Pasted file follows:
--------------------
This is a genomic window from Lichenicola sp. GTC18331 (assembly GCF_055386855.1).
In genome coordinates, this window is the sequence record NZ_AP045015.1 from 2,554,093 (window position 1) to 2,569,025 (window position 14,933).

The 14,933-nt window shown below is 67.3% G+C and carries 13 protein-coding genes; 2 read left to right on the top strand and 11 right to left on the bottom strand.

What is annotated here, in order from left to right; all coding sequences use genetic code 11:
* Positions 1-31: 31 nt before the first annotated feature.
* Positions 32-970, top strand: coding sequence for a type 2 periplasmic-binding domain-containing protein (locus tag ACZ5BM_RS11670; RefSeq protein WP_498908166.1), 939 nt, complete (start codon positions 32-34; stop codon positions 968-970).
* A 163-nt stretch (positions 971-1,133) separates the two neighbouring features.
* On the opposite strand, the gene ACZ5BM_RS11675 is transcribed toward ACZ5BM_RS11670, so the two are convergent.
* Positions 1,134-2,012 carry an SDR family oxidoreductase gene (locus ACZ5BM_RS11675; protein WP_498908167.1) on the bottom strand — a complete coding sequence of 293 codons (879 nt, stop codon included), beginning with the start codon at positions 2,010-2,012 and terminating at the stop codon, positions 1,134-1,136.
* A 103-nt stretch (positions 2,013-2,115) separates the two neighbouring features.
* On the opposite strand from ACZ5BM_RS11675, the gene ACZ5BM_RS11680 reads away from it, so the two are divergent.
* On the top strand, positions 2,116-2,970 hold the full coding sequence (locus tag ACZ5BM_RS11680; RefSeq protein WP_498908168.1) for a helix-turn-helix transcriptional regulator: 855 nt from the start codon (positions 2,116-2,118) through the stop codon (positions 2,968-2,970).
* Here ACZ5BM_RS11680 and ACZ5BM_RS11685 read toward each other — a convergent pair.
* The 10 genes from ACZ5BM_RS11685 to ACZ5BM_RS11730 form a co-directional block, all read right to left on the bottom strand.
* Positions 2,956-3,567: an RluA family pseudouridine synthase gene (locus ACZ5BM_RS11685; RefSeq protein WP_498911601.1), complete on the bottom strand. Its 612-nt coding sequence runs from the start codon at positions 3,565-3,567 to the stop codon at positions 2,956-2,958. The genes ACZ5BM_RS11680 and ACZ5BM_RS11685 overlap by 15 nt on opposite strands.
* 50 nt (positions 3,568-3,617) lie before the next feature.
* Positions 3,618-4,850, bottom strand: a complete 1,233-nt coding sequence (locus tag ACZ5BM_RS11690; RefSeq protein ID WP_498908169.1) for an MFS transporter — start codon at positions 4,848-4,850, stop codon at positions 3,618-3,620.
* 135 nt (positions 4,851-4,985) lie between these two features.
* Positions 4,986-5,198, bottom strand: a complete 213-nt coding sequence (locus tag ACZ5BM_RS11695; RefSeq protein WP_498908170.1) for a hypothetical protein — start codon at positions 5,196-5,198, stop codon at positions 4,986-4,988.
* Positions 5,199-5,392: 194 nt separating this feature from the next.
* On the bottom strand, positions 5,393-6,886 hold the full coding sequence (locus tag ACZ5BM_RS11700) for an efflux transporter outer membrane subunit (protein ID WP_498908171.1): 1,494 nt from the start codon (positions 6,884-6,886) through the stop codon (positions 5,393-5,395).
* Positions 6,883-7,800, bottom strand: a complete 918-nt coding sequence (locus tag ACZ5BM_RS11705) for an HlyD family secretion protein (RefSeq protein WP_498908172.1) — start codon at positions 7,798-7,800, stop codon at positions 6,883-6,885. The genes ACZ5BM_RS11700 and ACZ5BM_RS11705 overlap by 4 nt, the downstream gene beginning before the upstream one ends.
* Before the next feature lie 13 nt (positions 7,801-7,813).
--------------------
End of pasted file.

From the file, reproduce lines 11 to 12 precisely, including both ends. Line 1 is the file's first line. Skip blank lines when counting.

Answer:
* On the opposite strand from ACZ5BM_RS11675, the gene ACZ5BM_RS11680 reads away from it, so the two are divergent.
* On the top strand, positions 2,116-2,970 hold the full coding sequence (locus tag ACZ5BM_RS11680; RefSeq protein WP_498908168.1) for a helix-turn-helix transcriptional regulator: 855 nt from the start codon (positions 2,116-2,118) through the stop codon (positions 2,968-2,970).